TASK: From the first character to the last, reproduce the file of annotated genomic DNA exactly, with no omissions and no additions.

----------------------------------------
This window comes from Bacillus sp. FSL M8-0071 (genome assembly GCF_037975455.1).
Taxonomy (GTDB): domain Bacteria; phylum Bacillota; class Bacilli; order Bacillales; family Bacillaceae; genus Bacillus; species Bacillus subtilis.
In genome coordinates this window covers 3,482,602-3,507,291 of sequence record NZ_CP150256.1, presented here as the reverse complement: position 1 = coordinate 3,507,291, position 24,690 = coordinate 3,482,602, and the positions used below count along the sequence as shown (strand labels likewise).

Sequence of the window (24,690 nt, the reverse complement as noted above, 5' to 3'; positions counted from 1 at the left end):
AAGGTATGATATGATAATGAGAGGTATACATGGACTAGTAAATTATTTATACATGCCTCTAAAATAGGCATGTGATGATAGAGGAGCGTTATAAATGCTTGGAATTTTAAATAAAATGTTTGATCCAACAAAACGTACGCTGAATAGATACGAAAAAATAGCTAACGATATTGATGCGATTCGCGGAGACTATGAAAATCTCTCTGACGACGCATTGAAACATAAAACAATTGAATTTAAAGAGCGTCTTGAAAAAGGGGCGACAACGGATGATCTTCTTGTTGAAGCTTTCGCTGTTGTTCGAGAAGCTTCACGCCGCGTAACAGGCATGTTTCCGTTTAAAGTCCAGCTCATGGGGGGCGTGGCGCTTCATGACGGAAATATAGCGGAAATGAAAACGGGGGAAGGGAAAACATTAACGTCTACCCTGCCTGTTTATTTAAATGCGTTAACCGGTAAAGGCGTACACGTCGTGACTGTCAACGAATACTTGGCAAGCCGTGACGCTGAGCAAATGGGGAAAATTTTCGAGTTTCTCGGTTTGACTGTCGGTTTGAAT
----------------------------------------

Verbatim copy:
This window comes from Bacillus sp. FSL M8-0071 (genome assembly GCF_037975455.1).
Taxonomy (GTDB): domain Bacteria; phylum Bacillota; class Bacilli; order Bacillales; family Bacillaceae; genus Bacillus; species Bacillus subtilis.
In genome coordinates this window covers 3,482,602-3,507,291 of sequence record NZ_CP150256.1, presented here as the reverse complement: position 1 = coordinate 3,507,291, position 24,690 = coordinate 3,482,602, and the positions used below count along the sequence as shown (strand labels likewise).

Sequence of the window (24,690 nt, the reverse complement as noted above, 5' to 3'; positions counted from 1 at the left end):
AAGGTATGATATGATAATGAGAGGTATACATGGACTAGTAAATTATTTATACATGCCTCTAAAATAGGCATGTGATGATAGAGGAGCGTTATAAATGCTTGGAATTTTAAATAAAATGTTTGATCCAACAAAACGTACGCTGAATAGATACGAAAAAATAGCTAACGATATTGATGCGATTCGCGGAGACTATGAAAATCTCTCTGACGACGCATTGAAACATAAAACAATTGAATTTAAAGAGCGTCTTGAAAAAGGGGCGACAACGGATGATCTTCTTGTTGAAGCTTTCGCTGTTGTTCGAGAAGCTTCACGCCGCGTAACAGGCATGTTTCCGTTTAAAGTCCAGCTCATGGGGGGCGTGGCGCTTCATGACGGAAATATAGCGGAAATGAAAACGGGGGAAGGGAAAACATTAACGTCTACCCTGCCTGTTTATTTAAATGCGTTAACCGGTAAAGGCGTACACGTCGTGACTGTCAACGAATACTTGGCAAGCCGTGACGCTGAGCAAATGGGGAAAATTTTCGAGTTTCTCGGTTTGACTGTCGGTTTGAAT